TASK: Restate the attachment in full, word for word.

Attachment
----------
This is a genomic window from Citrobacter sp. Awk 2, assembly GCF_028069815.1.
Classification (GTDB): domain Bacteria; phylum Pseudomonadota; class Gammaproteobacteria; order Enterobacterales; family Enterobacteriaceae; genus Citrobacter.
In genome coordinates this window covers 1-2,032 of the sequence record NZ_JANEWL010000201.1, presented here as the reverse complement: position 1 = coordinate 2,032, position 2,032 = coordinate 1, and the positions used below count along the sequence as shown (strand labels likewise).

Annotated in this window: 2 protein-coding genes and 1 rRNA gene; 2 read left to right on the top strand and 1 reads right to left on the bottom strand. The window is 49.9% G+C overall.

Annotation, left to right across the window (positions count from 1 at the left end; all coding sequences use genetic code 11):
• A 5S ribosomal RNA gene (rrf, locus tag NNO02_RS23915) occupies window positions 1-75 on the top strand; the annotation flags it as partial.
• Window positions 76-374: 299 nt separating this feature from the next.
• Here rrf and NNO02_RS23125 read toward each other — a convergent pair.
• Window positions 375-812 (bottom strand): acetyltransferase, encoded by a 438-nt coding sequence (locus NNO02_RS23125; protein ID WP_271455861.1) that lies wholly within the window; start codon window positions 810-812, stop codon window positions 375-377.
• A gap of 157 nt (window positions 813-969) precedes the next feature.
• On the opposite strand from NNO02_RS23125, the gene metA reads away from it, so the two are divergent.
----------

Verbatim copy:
This is a genomic window from Citrobacter sp. Awk 2, assembly GCF_028069815.1.
Classification (GTDB): domain Bacteria; phylum Pseudomonadota; class Gammaproteobacteria; order Enterobacterales; family Enterobacteriaceae; genus Citrobacter.
In genome coordinates this window covers 1-2,032 of the sequence record NZ_JANEWL010000201.1, presented here as the reverse complement: position 1 = coordinate 2,032, position 2,032 = coordinate 1, and the positions used below count along the sequence as shown (strand labels likewise).

Annotated in this window: 2 protein-coding genes and 1 rRNA gene; 2 read left to right on the top strand and 1 reads right to left on the bottom strand. The window is 49.9% G+C overall.

Annotation, left to right across the window (positions count from 1 at the left end; all coding sequences use genetic code 11):
• A 5S ribosomal RNA gene (rrf, locus tag NNO02_RS23915) occupies window positions 1-75 on the top strand; the annotation flags it as partial.
• Window positions 76-374: 299 nt separating this feature from the next.
• Here rrf and NNO02_RS23125 read toward each other — a convergent pair.
• Window positions 375-812 (bottom strand): acetyltransferase, encoded by a 438-nt coding sequence (locus NNO02_RS23125; protein ID WP_271455861.1) that lies wholly within the window; start codon window positions 810-812, stop codon window positions 375-377.
• A gap of 157 nt (window positions 813-969) precedes the next feature.
• On the opposite strand from NNO02_RS23125, the gene metA reads away from it, so the two are divergent.